On January 1, 1994, the concept of Zapatismo arrived when a resistance group took up arms and seized several towns in Chiapas, Mexico. The group primarily consisted of a band of separate and mixed Indigenous tribes with their own customs including Ch’ol, Tzeltal, Tzotzil, Tojolobal, Mam, and Zoque. The event made headlines worldwide and sparked a movement for Indigenous rights, autonomy, and social change.
The Zapatista Revolution’s uprising, which occurred on the day the North American Free Trade Agreement (NAFTA) went into effect, was a revolutionary movement led by the Zapatista Army of National Liberation (EZLN) in the southern state of Chiapas, Mexico. Zapatistas, as they are commonly known, emerged from decades of organizing among Indigenous peoples to address the systemic issues of poverty, discrimination, and lack of representation faced by Indigenous communities in Mexico. They demanded that the government recognize their rights to land, autonomy, and self-determination and called for a new political and economic system that would benefit all Mexicans, not just the wealthy elite.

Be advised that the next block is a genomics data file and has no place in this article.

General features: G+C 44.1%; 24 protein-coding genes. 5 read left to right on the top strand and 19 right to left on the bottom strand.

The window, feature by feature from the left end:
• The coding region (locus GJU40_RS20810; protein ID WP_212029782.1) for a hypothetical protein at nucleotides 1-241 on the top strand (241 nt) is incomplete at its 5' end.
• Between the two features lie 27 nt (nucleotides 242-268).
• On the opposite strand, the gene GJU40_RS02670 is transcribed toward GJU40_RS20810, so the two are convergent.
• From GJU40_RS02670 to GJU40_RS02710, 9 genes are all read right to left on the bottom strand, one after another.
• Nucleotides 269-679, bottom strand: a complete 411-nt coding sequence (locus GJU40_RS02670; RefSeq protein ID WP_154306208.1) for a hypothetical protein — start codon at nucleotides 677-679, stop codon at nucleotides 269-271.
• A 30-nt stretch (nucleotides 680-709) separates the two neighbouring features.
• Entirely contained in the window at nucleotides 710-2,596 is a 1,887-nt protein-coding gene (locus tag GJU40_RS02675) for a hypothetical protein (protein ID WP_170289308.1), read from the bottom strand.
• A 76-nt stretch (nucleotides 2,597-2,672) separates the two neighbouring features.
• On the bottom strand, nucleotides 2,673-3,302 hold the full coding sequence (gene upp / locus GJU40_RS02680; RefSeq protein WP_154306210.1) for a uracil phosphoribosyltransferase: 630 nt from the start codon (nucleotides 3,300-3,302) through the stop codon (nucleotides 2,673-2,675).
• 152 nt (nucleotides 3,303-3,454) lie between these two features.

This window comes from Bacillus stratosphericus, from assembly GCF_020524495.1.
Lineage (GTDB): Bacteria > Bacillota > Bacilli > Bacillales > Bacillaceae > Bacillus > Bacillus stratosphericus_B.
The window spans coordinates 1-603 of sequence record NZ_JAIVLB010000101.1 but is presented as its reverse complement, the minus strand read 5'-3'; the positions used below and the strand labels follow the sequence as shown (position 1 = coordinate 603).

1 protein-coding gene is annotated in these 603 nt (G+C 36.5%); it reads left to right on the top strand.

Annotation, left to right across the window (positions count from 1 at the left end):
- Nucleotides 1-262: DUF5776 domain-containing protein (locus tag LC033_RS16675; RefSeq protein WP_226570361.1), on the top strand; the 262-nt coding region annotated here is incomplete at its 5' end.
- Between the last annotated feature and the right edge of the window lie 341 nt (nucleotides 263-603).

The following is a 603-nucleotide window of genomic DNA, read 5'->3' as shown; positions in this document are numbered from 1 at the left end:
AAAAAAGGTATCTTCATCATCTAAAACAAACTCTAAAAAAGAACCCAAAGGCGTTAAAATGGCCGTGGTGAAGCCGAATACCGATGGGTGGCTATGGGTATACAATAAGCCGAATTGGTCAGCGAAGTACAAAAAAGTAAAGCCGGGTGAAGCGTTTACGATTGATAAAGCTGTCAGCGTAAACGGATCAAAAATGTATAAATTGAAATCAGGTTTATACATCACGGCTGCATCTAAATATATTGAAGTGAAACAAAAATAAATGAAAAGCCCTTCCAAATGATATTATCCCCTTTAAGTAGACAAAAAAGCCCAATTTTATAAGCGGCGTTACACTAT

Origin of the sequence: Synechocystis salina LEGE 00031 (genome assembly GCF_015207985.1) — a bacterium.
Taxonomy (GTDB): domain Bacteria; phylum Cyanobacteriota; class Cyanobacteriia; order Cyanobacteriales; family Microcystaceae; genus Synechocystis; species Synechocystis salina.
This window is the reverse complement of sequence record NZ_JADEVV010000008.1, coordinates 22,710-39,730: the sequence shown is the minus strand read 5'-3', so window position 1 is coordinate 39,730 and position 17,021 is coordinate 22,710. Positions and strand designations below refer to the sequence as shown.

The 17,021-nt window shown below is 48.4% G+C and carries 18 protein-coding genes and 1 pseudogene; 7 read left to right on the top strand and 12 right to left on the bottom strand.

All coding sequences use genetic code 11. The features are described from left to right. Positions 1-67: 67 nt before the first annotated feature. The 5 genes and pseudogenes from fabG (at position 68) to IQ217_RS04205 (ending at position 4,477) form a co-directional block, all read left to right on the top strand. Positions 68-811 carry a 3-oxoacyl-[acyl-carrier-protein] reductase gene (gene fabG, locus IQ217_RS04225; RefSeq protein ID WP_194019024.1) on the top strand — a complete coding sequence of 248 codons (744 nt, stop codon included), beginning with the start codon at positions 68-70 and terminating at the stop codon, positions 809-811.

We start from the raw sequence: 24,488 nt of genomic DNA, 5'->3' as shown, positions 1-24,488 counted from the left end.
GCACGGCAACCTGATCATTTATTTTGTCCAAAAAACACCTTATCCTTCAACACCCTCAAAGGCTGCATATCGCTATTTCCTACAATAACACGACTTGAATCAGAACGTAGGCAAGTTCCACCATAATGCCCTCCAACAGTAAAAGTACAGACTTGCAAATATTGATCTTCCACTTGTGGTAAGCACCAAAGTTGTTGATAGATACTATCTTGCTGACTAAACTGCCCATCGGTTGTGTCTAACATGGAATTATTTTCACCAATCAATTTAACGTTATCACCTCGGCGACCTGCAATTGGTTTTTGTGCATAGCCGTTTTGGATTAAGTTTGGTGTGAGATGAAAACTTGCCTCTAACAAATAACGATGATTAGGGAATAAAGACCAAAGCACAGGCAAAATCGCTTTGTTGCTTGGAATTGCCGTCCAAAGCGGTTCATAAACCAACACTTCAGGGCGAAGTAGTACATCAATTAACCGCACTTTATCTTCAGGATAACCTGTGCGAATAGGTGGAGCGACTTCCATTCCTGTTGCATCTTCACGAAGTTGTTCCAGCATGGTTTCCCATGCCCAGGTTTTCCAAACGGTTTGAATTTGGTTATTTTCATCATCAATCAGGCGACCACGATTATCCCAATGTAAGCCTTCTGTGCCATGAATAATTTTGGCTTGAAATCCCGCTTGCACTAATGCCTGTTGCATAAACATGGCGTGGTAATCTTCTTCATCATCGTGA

The Zapatistas' uprising was a call to action for marginalized communities worldwide and continues to inspire movements for Indigenous rights and social change. Though their initial spark in 1994 came with physical conflict with the Mexican military, the Zapatistas have since focused their efforts on building autonomous communities that are centered around their Indigenous traditions while seeking to create what they refer to as “‘Un Mundo Donde Quepan Muchos Mundos’ (‘A World Where Many Worlds Fit’) by emphasizing the dignity of ‘others,’ belonging, and common struggle, as well as the importance of laughter, dancing, and nourishing children.”
There is much to learn from the Zapatista Revolution and movement, like the demand for equity and belonging and the honoring of all that is ancestral. Let’s take a closer look at the seven Zapatista principles and how they can be incorporated to make a more equitable and suitable world for everyone.